The BBC understands the suspension is related to the alleged handling of information provided by the Haynes family in the 1990s, and not allegations of child abuse.
In his first interview on the burgeoning child sex abuse in football scandal, SFA chief executive Stewart Regan told the BBC his organisation took full responsibility for the child protection failings of the past.
He said: “I’m sickened as a father, as a director of the Scottish FA. It sickens me to the stomach to think that somebody (a) has been abused and (b) has tried to report it and has received no positive feedback or help or assistance in actually taking the matter forward.
“Clearly at the moment we need to understand the information and we’re grateful to the BBC and indeed grateful to Peter Haynes for having the guts and the bravery to come forward and speak about something that must be pretty uncomfortable for him.
“I apologise deeply to Peter Haynes for the fact that this matter wasn’t taken seriously. It was an issue that clearly him and his parents felt so strongly about that they tried to do everything that they possibly could, and the Scottish FA at the time didn’t appear to listen, and nothing came of it. That’s unacceptable.
“It’s certainly something today that we would not tolerate. We would operate with a zero tolerance policy towards any child abuse, and indeed we’ve put in place the procedures, policies and directives going forward.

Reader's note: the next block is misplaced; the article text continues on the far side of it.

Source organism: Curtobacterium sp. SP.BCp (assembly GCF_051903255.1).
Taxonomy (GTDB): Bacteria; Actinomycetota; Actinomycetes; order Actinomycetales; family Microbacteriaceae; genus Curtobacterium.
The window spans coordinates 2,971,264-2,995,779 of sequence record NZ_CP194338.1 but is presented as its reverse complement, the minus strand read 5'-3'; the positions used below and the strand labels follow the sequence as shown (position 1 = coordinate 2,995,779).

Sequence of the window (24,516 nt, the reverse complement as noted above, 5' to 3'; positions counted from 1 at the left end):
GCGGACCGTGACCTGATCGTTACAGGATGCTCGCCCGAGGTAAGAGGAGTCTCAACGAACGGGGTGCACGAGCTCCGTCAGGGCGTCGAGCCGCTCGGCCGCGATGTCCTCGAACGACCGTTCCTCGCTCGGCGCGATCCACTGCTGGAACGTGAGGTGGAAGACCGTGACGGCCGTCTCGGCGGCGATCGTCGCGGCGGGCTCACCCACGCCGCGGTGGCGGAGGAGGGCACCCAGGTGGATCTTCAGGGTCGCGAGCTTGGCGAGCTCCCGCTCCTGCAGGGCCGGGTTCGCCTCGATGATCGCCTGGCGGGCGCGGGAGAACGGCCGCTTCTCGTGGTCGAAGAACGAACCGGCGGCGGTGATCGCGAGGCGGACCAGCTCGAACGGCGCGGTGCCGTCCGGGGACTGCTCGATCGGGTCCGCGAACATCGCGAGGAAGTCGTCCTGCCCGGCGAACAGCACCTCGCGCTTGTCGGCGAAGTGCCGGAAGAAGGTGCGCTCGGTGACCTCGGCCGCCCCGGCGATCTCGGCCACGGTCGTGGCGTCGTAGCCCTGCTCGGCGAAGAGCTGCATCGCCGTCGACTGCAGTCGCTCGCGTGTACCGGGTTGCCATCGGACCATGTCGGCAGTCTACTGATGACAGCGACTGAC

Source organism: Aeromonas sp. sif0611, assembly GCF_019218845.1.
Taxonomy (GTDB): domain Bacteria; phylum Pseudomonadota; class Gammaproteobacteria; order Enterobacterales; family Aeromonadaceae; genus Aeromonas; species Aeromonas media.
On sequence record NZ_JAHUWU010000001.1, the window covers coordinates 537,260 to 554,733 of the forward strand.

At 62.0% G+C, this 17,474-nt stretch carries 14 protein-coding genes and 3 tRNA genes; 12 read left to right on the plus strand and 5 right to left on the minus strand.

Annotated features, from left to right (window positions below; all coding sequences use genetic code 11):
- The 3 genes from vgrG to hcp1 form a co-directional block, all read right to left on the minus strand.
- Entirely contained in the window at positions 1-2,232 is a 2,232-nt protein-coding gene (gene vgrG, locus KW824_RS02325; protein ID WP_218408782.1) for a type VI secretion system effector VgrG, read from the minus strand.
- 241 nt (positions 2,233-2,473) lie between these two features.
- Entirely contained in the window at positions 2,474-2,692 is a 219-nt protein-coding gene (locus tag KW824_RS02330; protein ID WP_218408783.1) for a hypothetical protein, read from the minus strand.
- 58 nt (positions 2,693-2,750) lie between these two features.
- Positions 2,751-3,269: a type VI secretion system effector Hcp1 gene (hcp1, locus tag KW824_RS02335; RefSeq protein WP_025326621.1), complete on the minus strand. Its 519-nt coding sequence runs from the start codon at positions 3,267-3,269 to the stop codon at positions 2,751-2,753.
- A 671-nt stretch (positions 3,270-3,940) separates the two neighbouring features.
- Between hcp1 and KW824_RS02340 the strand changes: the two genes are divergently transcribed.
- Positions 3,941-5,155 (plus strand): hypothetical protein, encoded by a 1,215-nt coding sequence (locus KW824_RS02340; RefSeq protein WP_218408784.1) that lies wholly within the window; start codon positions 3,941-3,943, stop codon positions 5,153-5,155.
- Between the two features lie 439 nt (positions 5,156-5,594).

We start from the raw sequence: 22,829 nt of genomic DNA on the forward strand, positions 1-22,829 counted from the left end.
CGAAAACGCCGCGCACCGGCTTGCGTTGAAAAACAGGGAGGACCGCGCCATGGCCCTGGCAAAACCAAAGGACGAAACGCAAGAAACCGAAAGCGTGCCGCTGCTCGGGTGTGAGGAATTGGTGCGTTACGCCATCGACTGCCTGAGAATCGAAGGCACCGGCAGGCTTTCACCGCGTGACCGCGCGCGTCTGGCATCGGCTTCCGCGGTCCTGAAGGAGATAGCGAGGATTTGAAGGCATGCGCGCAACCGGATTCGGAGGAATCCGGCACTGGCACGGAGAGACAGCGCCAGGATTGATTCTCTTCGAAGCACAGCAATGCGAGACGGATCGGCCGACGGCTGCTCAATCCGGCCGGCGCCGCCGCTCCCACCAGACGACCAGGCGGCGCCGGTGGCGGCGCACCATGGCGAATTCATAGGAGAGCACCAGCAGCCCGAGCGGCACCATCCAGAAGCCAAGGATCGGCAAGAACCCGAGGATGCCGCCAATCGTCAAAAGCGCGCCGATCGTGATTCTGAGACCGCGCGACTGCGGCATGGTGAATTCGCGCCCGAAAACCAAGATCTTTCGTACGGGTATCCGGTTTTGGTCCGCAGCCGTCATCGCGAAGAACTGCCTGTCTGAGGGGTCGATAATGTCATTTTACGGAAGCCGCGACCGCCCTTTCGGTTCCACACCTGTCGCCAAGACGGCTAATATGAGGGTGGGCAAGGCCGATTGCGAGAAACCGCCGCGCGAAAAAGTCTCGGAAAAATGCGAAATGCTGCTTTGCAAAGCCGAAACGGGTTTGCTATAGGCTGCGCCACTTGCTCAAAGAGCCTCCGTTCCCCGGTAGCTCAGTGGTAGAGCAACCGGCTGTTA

“But they won’t be of any comfort to historic victims, and I do hope that those out there that are listening to these allegations will actually pick the phone up and let us know if there’s any information they feel we should be aware of.
“I’ll be absolutely clear – we will take action, if we have any evidence whatsoever of child abuse or of any wrongdoing we will take action and we will deal with it in the strongest possible way.”
Police Scotland confirmed investigations had been carried out in the 1990s into Hugh Stevenson.
Det Ch Supt Lesley Boal said: “Police Scotland can confirm that following a report of non-recent child sexual abuse, a then 55-year-old man was subject of a criminal investigation by Strathclyde Police.
“This resulted in a prosecution report being submitted to the Crown Office and Procurator Fiscal Service (COPFS) in 1993.
“The same man was subject of a further investigation by Strathclyde Police in 1996 and a further prosecution report was submitted to COPFS.”
A COPFS spokesperson said: “We do not have computerised access to reports said to have been submitted more than twenty years ago and therefore we cannot readily confirm how the report was dealt with.”
Mr Haynes said he had waited years for his opportunity to speak out, and that he now hopes his coming forward will give strength to others who suffered similar abuse.
He added: “I would encourage them to come forward and give information, whether they do that anonymously or like myself come forward and speak out about it. Anything like that would help this stop because at the end of the day we are all older now. We have children. They need to be protected as well.”